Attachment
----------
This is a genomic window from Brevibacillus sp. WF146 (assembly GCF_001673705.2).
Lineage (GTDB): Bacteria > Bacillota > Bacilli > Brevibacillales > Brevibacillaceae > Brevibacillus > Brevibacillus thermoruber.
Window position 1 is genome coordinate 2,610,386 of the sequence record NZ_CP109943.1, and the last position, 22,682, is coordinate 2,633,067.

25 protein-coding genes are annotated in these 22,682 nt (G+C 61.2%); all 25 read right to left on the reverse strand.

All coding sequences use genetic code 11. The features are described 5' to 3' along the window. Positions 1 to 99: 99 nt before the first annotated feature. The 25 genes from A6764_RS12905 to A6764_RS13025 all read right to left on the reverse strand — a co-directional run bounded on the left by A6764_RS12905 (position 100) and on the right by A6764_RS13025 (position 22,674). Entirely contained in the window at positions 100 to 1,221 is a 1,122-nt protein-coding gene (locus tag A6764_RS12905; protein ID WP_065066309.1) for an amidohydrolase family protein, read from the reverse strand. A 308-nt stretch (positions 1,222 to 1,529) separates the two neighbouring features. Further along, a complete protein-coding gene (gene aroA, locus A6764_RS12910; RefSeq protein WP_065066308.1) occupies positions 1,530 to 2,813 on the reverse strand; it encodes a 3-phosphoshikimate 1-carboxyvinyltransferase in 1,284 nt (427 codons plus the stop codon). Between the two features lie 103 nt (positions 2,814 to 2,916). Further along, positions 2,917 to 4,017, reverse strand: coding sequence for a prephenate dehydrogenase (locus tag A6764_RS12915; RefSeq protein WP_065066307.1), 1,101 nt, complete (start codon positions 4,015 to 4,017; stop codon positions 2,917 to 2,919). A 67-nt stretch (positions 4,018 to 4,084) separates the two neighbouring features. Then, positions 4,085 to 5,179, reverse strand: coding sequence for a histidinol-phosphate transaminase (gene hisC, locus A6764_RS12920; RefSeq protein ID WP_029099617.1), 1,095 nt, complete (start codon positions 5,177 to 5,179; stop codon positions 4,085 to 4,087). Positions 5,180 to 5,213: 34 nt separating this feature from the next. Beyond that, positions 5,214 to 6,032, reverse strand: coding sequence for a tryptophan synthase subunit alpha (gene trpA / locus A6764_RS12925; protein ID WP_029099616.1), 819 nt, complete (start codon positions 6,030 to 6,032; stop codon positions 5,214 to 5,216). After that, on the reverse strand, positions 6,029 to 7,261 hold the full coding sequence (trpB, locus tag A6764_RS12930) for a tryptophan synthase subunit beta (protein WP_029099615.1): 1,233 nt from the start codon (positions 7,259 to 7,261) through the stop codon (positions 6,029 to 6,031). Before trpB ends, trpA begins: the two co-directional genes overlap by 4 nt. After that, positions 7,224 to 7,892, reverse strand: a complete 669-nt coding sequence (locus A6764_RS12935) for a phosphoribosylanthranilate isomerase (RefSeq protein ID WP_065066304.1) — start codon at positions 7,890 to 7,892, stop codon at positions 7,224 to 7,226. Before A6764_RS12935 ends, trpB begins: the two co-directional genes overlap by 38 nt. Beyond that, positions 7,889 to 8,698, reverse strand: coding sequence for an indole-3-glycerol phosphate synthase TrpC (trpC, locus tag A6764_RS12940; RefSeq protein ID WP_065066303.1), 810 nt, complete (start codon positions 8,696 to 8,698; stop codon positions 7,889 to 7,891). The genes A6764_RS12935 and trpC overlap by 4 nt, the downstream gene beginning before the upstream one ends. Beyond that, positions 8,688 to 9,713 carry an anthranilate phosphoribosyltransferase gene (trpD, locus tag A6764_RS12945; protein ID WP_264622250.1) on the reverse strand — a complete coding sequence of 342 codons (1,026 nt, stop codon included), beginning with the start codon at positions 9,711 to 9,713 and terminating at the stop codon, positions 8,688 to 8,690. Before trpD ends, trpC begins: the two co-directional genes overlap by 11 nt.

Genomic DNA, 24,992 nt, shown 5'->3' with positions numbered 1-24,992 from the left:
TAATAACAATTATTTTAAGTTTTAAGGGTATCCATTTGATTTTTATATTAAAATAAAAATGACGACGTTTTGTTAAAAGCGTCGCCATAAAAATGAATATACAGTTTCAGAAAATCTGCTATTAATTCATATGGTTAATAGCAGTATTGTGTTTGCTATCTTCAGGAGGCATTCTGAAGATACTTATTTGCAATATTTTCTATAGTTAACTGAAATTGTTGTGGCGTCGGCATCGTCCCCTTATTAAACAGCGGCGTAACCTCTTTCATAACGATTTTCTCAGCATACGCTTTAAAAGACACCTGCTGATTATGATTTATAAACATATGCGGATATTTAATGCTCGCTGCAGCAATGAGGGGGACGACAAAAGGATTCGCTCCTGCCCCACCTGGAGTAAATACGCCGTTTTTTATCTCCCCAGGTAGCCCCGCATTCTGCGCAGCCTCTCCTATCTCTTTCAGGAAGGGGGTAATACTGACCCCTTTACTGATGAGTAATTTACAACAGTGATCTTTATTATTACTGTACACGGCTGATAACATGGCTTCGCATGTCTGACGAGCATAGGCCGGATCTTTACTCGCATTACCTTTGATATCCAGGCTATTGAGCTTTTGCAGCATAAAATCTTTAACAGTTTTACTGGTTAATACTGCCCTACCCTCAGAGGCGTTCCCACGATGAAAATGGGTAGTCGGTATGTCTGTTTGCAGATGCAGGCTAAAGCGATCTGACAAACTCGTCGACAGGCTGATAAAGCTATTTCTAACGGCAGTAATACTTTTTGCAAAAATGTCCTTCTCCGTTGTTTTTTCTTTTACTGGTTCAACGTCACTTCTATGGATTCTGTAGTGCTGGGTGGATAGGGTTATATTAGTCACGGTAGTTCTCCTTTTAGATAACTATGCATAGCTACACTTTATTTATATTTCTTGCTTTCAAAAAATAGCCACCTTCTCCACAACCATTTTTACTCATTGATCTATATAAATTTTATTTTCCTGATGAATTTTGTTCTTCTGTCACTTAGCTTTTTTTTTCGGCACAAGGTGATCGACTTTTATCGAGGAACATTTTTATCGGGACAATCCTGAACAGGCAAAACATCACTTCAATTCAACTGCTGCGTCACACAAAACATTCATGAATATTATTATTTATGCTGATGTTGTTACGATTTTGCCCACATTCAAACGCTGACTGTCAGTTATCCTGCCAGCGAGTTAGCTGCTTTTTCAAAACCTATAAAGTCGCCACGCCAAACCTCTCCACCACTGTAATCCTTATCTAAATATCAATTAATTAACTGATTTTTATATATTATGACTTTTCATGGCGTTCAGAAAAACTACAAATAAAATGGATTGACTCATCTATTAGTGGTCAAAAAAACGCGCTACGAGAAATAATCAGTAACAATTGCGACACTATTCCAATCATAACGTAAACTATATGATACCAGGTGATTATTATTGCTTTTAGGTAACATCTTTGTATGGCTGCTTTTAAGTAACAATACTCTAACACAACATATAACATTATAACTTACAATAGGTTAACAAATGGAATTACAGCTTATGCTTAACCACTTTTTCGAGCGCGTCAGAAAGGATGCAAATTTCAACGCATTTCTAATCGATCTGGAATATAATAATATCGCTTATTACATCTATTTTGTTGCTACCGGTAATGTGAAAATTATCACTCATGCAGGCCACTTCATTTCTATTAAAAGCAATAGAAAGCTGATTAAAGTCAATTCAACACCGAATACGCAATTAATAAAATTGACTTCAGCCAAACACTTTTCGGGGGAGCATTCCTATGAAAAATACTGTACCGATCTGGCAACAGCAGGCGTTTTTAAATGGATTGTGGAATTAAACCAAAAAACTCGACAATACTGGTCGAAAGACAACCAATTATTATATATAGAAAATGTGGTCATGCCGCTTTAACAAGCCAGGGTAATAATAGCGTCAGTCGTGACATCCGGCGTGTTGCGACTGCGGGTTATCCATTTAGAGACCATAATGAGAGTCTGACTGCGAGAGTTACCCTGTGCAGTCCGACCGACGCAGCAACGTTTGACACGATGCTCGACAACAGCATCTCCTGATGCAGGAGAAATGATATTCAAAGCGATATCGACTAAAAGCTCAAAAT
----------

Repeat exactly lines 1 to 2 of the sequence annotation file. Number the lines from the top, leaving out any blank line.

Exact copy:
This is a genomic window from Brevibacillus sp. WF146 (assembly GCF_001673705.2).
Lineage (GTDB): Bacteria > Bacillota > Bacilli > Brevibacillales > Brevibacillaceae > Brevibacillus > Brevibacillus thermoruber.